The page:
The greater the productivity of workers and the higher their incomes the less workers will be willing to sell rights for higher wages (i.e. the more willing they will be to pay for better working conditions with lower wages). Workers gain more autonomy as they and their society become more productive. Thus, the best protector of worker autonomy is high productivity and economic growth. (The best protector not the only protector, unions can also serve a useful purpose in this regard as can shareholders and human resource departments.)

If the CTrs were merely arguing for greater economic growth there would be little with which to argue –who doesn’t want  bigger televisions and better working conditions? The CTrs, however, confuse wealth and political freedom. Bigger televisions don’t make you more free and neither do better working conditions, even though both goods are desirable.

A job is an exchange with mutual consent and benefits on both sides of the bargain. The freedom is in the right to exchange not in the price at which the exchange occurs. A worker who is paid for 8 hours of work is not a serf 1/3rd of the day. We all sell our labor and we would all like to sell at a higher price but that does not make any of us serfs. From the minimum wage waiter to the highly-paid sports superstar there is dignity in work freely chosen.

To understand freedom and true coercion let us remember that American workers have the freedom to bargain and exchange with American employers, a freedom that gun, barbed wire and electrified fence deny to many millions of less fortunate workers from around the world.

Slow Speed Rail and the Infrastructure Deficit

High speed rail, especially California’s project, looks to me to be monorail economics, a costly boondoggle whose appeal lies not in rational calculation (also here) but in the desire of some politicians (and voters) to feel visionary and sexy. In theory, CA HSR  might work but the inevitable reviews, delays, lawsuits and special interest payoffs make the prospects of a beneficial project look dim, demosclerosis kills.

Slow speed rail, however, i.e. freight transport, isn’t sexy but Warren Buffett is investing in rail and maybe we should as well. In particular, there are basic infrastructure projects with potentially high payoffs. Congestion in Chicago, for example, is so bad that freight passing through Chicago often slows down to less than the pace of an electric wheel chair. Improvements are sometimes as simple as replacing 19th century technology with 20th century (not even 21st century!) technology. Even today, for example:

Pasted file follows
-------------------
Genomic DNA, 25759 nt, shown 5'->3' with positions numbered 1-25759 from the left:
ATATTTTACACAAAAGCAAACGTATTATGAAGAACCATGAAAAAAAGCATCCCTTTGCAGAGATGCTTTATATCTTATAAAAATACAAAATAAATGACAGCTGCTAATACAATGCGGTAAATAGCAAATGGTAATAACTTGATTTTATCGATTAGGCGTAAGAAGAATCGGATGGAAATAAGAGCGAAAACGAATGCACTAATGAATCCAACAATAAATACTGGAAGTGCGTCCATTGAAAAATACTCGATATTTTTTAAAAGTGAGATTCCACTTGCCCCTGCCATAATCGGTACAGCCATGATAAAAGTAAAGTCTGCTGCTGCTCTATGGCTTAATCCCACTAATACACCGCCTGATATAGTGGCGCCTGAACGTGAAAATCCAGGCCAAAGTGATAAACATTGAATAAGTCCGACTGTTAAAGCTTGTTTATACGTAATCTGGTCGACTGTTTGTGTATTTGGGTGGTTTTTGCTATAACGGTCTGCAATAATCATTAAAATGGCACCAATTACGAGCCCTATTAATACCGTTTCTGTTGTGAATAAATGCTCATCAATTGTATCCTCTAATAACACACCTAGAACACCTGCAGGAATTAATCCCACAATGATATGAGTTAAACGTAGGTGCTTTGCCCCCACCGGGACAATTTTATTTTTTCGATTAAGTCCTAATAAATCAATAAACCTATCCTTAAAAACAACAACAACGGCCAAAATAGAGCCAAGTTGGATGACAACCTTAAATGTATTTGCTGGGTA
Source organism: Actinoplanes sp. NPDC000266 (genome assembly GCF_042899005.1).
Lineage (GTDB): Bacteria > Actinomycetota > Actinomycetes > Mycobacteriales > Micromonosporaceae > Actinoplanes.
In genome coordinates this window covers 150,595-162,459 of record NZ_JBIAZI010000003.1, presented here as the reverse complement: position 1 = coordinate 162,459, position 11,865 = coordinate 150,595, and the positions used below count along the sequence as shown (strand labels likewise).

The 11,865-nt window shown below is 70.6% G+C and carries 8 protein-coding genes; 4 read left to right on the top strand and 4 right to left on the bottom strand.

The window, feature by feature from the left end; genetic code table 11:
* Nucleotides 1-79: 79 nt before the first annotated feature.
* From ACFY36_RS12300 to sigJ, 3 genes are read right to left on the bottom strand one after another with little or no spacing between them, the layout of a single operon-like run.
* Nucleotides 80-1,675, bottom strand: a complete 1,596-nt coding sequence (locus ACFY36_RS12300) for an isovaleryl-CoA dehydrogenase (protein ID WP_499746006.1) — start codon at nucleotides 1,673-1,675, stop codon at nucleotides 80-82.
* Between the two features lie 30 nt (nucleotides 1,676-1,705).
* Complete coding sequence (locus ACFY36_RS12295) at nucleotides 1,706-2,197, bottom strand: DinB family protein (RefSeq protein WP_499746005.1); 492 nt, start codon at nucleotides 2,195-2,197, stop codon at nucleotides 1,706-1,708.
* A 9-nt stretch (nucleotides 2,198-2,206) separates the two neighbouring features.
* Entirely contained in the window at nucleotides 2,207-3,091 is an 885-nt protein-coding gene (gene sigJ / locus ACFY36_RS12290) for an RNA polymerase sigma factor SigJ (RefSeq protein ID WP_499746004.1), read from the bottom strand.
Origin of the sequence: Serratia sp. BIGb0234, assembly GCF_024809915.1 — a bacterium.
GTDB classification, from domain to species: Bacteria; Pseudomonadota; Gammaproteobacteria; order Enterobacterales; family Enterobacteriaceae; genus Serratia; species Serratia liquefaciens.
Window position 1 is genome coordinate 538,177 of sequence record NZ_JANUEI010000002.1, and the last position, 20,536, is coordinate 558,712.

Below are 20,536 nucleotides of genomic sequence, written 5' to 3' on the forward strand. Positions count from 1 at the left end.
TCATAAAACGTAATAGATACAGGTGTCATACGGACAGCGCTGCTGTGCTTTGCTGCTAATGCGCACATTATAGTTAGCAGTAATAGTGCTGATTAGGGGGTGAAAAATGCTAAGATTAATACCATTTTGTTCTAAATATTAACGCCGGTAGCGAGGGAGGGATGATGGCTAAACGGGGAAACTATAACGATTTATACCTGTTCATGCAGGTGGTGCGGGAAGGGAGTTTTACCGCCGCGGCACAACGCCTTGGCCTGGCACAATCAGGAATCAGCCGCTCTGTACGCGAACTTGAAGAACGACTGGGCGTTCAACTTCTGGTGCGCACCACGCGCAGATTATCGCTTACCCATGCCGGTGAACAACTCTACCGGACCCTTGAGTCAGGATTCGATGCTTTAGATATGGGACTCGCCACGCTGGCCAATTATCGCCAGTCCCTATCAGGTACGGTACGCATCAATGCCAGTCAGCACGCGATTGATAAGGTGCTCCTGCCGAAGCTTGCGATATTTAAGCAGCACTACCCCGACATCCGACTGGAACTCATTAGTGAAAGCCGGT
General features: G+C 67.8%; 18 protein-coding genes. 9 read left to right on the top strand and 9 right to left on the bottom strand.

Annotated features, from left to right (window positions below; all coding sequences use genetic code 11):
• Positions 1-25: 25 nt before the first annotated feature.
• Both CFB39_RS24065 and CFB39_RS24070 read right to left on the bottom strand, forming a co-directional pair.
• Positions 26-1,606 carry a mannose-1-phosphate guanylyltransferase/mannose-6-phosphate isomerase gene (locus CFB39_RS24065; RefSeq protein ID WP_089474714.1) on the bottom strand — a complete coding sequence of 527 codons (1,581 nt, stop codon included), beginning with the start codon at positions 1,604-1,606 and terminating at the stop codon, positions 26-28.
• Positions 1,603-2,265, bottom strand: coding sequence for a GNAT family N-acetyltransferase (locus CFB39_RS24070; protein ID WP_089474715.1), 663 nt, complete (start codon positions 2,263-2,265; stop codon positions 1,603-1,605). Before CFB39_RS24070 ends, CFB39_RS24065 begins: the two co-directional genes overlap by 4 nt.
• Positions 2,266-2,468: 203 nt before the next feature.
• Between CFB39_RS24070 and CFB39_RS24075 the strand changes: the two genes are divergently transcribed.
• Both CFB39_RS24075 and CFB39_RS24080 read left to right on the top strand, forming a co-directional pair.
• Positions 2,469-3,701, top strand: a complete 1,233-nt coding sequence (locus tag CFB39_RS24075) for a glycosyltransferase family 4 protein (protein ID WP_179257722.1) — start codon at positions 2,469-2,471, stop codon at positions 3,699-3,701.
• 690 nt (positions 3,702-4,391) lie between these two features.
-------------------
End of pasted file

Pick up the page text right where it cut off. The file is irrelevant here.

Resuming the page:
…engineers at some points have to get out of their cabins, walk the length of the train back to the switch — a mile or more — operate the switch, and then trudge back to their place at the head of the train before setting out again.

In a useful article Phillip Longman points out that there are choke points on the Eastern Seaboard which severely reduce the potential for rail:

…railroads can capture only 2 percent of the container traffic traveling up and down the eastern seaboard because of obscure choke points, such as the Howard Street Tunnel in downtown Baltimore. The tunnel is too small to allow double-stack container trains through, and so antiquated it’s been listed on the National Register of Historic Places since 1973. When it shut down in 2001 due to a fire, trains had to divert as far as Cincinnati to get around it. Owner CSX has big plans for capturing more truck traffic from I-95, and for creating room for more passenger trains as well, but can’t do any of this until it finds the financing to fix or bypass this tunnel and make other infrastructure improvements down the line. In 2007, it submitted a detailed plan to the U.S. Department of Transportation to build a steel wheel interstate from Washington to Miami, but no federal funding has been forthcoming.

Longman points out that:

Railroads have gone from having too much track to having not enough. Today, the nation’s rail network is just 94,942 miles, less than half of what it was in 1970, yet it is hauling 137 percent more freight, making for extreme congestion and longer shipping times.

I believe that there are valuable infrastructure projects but I am dispirited by the fact that these projects have been valuable for a long time and progress is very slow. Why haven’t the gains from better infrastructure already been taken? Why haven’t the $500 bills been picked up? It’s worrying that the bullet boondoggles get all the attention while simple things like updating 19th century technology is ignored. And it’s not just rail, sewers and the water supply are another example. Consider: